The libertarian view of economic justice is approximately this: If people freely agree to exchanges, then they are fair by definition. Restricting people's freedom in order to bring about or maintain a certain pattern of wealth distribution is unjust. The Torah disagrees.
Chapter 26 of Leviticus describes the magnificent rewards that await us if we study and observe the Torah (and the terrible punishments if we don't). But why are the rewards mostly physical rather than spiritual?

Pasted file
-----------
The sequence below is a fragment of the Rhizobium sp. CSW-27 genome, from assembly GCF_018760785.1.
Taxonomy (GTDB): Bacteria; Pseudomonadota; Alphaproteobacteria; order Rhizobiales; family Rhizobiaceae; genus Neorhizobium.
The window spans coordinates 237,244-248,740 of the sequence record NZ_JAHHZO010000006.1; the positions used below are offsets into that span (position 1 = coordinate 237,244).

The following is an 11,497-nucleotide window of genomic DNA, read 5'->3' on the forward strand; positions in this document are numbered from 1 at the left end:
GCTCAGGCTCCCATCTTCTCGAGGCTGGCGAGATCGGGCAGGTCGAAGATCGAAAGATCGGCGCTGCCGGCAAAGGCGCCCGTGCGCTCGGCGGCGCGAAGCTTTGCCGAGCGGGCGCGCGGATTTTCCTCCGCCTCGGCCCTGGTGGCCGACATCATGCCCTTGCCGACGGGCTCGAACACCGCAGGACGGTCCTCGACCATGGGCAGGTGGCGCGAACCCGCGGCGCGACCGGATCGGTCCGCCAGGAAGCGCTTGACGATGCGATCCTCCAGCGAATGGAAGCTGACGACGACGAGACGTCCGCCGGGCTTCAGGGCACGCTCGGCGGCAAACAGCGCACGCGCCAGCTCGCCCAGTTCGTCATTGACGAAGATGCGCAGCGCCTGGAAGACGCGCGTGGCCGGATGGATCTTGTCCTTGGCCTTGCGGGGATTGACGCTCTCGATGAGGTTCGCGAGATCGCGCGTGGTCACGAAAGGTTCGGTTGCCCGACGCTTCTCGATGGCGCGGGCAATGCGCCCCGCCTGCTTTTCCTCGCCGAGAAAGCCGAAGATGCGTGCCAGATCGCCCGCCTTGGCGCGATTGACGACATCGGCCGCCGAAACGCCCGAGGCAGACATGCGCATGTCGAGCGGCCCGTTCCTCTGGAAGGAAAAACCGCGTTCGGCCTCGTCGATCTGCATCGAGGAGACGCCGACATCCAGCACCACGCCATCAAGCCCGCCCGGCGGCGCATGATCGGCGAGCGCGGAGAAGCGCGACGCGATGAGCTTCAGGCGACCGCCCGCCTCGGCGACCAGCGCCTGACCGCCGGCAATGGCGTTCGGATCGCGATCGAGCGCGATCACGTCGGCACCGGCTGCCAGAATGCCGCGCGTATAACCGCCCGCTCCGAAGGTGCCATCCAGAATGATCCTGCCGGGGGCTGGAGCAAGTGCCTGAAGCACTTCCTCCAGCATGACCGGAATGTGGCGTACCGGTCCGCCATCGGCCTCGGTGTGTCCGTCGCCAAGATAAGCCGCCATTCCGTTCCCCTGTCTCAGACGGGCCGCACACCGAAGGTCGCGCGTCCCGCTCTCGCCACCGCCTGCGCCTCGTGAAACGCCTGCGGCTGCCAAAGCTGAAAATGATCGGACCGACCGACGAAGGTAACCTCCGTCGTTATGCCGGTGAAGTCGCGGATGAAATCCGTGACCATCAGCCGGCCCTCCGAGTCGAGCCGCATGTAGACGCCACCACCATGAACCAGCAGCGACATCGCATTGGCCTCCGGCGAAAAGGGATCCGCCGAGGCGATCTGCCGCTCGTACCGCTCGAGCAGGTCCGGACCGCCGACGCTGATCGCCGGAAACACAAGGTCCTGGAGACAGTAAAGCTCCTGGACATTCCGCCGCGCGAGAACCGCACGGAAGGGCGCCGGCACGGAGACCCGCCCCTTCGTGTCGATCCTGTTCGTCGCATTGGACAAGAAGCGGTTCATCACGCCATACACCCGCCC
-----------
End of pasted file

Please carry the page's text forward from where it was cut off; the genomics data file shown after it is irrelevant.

There are some many right wing Christians inveighing against homosexuality that it's sometimes easy as a Jew to feel superior, or at least comforted. My people don't get that crazy. Then a rabbi like Noson Leiter makes a shameful claim.
Every child, every person, is indeed special -- in fact, utterly unique. But this is not an assertion of entitlement or privilege. It is an affirmation of radical responsibility and redemptive possibility.
Pharaoh dreams. He stands by the Nile and watches seven fat, beautiful cows pasture together. Moments later, seven gaunt, ugly cows approach the others. They stare at each other. The skinny cows devour the fat cows. Pharaoh wakes up.
The Torah does not often express the terror human beings feel in the face of death as directly as it does in this week's portion. Nor does the Torah often advise so explicitly how best to cope with death.